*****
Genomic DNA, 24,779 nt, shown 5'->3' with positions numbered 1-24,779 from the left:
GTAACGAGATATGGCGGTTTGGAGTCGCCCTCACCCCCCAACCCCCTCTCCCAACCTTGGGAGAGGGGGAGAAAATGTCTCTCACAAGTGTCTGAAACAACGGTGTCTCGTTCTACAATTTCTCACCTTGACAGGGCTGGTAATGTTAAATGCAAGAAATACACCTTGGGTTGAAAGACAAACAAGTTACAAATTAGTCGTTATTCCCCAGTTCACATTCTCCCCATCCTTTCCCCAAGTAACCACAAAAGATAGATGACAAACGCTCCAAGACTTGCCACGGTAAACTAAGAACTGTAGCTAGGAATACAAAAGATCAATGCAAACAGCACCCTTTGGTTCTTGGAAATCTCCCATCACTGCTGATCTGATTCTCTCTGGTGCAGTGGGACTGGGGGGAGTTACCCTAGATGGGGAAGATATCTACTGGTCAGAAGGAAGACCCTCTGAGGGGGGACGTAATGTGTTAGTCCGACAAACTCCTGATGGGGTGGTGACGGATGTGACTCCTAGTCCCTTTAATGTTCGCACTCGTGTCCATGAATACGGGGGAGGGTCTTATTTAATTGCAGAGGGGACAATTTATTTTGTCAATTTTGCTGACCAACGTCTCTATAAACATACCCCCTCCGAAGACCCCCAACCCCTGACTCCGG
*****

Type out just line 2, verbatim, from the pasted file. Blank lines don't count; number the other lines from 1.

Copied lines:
GTAACGAGATATGGCGGTTTGGAGTCGCCCTCACCCCCCAACCCCCTCTCCCAACCTTGGGAGAGGGGGAGAAAATGTCTCTCACAAGTGTCTGAAACAACGGTGTCTCGTTCTACAATTTCTCACCTTGACAGGGCTGGTAATGTTAAATGCAAGAAATACACCTTGGGTTGAAAGACAAACAAGTTACAAATTAGTCGTTATTCCCCAGTTCACATTCTCCCCATCCTTTCCCCAAGTAACCACAAAAGATAGATGACAAACGCTCCAAGACTTGCCACGGTAAACTAAGAACTGTAGCTAGGAATACAAAAGATCAATGCAAACAGCACCCTTTGGTTCTTGGAAATCTCCCATCACTGCTGATCTGATTCTCTCTGGTGCAGTGGGACTGGGGGGAGTTACCCTAGATGGGGAAGATATCTACTGGTCAGAAGGAAGACCCTCTGAGGGGGGACGTAATGTGTTAGTCCGACAAACTCCTGATGGGGTGGTGACGGATGTGACTCCTAGTCCCTTTAATGTTCGCACTCGTGTCCATGAATACGGGGGAGGGTCTTATTTAATTGCAGAGGGGACAATTTATTTTGTCAATTTTGCTGACCAACGTCTCTATAAACATACCCCCTCCGAAGACCCCCAACCCCTGACTCCGG